This time of the year can be looked on as an opportunity to actively strengthen, deepen, and renew the relationships we already have, as well as expand our circle of friends and support network.
Just as Thanksgiving is a time for reflection and gratitude for life’s gifts, and New Year’s calls for resolutions, February can be thought of as a month in which the celebration of Valentine’s Day might inspire us to reflect on and improve our relationships, romantic and otherwise. Even though the day itself is now behind us, paying attention to our ties to others requires consistent effort. It is well worth it: research indicates that having strong ties to others is healthy in countless ways, and contributes to overall happiness more than any other factor.
Valentine’s Day is, of course, a day reserved for lovers to celebrate each other, and there are other days in the calendar, like anniversaries, that are meant to be romantic. For those in relationships these “holidays” can be lovely, but they can also provoke with expectations and result in disappointments, as many other “special days” wont to do. Men can be pretty clueless sometimes when it comes to understanding what will please a woman. But it can help to think of this as a boat we women are all in together: it’s pretty crowded. Don’t sink the relationship over small details; I remember one woman who considered breaking up with a man she was dating because of the kind of flowers he brought her (carnations) on Valentine’s Day. It’s important to understand that men often don’t understand the significance to us of certain specific gestures, don’t always know the way to act, and cannot read minds. Much as most of us appreciate something spontaneous and romantic, if you really want to get what you need from your partner, there’s nothing wrong with telling him what it is, including actively reminding him that Valentine’s Day is coming up! If you think about it, it seems that many problems in romantic relationships stem from expectations that the other is not aware of. The concept that if someone really loves you, he should know what you want, is overvalued.
Nevertheless, the core of strong relationships does rest on empathy and compassion, and well-thought-out gifts and gestures can be a part of that. That includes, however, empathizing with your partner’s point of view and capacity to give you what you need.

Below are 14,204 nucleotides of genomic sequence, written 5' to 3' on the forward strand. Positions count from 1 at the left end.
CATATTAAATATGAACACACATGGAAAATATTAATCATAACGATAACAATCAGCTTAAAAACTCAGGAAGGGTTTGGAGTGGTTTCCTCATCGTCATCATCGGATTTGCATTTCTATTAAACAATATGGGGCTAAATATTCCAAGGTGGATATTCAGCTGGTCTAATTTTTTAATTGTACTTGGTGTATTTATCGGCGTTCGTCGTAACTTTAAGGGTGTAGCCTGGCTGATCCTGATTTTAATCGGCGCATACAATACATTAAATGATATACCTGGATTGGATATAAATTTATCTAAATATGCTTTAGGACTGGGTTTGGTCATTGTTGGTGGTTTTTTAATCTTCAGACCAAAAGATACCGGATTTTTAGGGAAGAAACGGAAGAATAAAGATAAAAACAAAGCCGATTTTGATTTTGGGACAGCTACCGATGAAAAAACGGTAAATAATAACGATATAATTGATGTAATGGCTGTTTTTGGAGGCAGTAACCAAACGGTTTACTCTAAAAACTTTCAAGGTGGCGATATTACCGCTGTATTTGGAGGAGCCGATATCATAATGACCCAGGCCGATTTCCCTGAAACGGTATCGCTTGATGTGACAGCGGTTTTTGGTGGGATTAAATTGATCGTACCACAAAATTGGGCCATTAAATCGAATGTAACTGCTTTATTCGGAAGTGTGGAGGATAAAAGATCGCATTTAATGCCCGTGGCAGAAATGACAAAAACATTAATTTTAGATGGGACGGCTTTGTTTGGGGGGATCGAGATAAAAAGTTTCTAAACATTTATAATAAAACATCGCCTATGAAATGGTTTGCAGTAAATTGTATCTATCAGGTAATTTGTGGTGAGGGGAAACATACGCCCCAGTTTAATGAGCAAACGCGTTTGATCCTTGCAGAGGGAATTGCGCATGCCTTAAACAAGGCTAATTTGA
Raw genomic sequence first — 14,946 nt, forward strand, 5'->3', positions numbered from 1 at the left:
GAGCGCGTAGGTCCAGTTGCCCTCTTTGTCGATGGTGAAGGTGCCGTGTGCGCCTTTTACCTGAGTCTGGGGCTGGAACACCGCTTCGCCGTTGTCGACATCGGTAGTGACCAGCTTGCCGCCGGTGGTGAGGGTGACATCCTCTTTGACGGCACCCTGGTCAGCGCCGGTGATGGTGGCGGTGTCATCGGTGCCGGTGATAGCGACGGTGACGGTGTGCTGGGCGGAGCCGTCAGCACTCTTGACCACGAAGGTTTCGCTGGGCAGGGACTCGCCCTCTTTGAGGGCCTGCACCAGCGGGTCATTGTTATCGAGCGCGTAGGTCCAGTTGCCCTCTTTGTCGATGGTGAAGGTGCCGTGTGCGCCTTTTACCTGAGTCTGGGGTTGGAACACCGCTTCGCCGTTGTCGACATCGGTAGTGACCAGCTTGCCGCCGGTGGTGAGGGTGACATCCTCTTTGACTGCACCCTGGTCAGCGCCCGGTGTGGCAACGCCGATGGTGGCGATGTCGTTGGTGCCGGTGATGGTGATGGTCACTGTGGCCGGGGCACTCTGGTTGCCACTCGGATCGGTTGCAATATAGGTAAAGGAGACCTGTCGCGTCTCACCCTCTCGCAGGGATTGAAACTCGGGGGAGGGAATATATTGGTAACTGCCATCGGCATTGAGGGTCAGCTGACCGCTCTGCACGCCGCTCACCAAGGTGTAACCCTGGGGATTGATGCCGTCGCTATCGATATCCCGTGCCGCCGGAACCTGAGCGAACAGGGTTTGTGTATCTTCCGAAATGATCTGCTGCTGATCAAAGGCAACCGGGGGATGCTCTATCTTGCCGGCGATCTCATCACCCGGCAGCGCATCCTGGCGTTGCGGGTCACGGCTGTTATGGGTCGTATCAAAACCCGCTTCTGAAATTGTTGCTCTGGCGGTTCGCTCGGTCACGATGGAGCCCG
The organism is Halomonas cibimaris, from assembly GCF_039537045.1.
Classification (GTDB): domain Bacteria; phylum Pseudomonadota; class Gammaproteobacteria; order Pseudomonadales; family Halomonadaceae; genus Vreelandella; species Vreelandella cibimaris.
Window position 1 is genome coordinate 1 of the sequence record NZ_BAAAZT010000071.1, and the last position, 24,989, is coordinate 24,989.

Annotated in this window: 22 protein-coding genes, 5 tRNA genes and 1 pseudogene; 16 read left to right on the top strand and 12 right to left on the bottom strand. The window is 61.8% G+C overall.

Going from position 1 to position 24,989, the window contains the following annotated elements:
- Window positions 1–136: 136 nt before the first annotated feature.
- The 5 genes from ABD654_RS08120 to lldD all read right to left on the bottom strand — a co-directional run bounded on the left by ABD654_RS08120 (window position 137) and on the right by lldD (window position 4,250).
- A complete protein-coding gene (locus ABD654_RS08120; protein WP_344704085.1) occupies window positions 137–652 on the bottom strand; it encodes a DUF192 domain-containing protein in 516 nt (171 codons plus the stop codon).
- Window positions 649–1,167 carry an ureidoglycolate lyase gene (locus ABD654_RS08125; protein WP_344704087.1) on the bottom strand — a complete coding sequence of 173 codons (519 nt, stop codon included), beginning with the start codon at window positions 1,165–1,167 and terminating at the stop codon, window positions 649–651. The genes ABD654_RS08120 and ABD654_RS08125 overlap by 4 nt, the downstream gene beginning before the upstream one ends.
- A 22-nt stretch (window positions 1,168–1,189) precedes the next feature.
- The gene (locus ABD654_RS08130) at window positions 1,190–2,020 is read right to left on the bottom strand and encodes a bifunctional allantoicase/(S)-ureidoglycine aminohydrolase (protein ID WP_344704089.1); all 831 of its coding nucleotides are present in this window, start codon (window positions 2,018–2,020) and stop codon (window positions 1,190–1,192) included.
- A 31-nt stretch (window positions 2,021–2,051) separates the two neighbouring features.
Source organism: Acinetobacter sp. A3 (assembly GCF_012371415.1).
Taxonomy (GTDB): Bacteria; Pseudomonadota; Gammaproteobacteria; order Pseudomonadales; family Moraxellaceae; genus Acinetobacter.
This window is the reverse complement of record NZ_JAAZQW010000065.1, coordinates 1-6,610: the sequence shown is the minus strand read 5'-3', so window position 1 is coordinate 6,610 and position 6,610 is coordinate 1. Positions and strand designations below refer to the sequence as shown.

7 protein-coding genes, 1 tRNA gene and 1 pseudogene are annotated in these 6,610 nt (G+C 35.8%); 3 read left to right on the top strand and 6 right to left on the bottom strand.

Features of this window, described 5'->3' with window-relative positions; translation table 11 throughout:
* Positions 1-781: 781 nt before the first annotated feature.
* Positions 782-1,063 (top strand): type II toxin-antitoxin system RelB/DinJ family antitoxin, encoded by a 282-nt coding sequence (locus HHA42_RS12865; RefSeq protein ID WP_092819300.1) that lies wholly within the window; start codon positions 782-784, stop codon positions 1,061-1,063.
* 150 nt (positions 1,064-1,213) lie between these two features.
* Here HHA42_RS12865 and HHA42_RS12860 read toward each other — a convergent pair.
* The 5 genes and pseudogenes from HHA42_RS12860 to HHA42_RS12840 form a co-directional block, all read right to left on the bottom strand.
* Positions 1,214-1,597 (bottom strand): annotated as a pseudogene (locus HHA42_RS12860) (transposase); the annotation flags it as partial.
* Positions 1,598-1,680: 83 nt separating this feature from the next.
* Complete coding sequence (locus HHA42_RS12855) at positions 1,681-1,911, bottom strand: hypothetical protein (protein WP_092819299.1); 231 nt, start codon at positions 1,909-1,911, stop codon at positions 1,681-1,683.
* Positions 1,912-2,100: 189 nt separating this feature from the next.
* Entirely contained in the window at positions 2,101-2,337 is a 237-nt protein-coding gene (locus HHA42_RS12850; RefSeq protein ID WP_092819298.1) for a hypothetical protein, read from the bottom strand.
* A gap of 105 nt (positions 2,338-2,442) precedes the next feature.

Furthermore, since psychologists have found that giving does truly bring people more happiness than receiving, and now is a good time for you to show your appreciation of your partner in a way that is meaningful to him, which could possibly be far afield from the way couples traditionally celebrate this occasion. What would he like to do on a special day? Men often characterize “intimacy” as doing something together, rather than intimate talking as women do.
Nancy Etcoff, a psychologist at Harvard Medical School says that happy marriages are based on a ratio of five positive interactions/comments to one negative one, and anything that can be done (within the limits of reason and sincerity) to keep those numbers on the plus side is a good investment. People who say they are in happy marriages report an eight to one ratio of positive/negative interactions. Researchers have found that positive interactions have a ripple effect and are likely to increase loving gestures in return. Many women resent the fact that they have to do most of the “work” of proactive positivity, but one of the worst things you can do, as we all know, is to “keep score.”
How can you increase the ratio in your relationship? One of the most important moments turns out to be how we respond to one another’s successes. When your partner reports happy news to you, pay attention. Happy couples respond to each other’s triumphs with enthusiasm, questions, interest, and support. They relive the experience together. They actively cultivate positive interactions, e.g. give compliments, do favors, show appreciation, and remember funny memories. Happily attached couples share experiences: going to new places, and favorite old haunts, taking walks, cooking together, etc.
Another attribute of the long and contentedly married is what’s called the Michelangelo effect: a good partner helps to bring out our best selves. This holds true even if the new growth sometimes separates the couple for a time. An example is a woman who went to Italy to take a month-long painting course. Romantic relationships are strengthened by physical intimacy. Keep it going—the happiest couples have sex two to three times a week, but even once a week can make a difference. It’s not just that sex brings us closer: it also increases the flow of endorphins—the chemicals that produce a feeling of wellbeing—in the brain.
Finally, when you fight, and you will, do it in a constructive manner: avoid insults, devaluing, stonewalling; instead, express humor, affection, and be willing to concede certain points to your partner. Remember to ask yourself, would you rather always be right or would you rather be happy?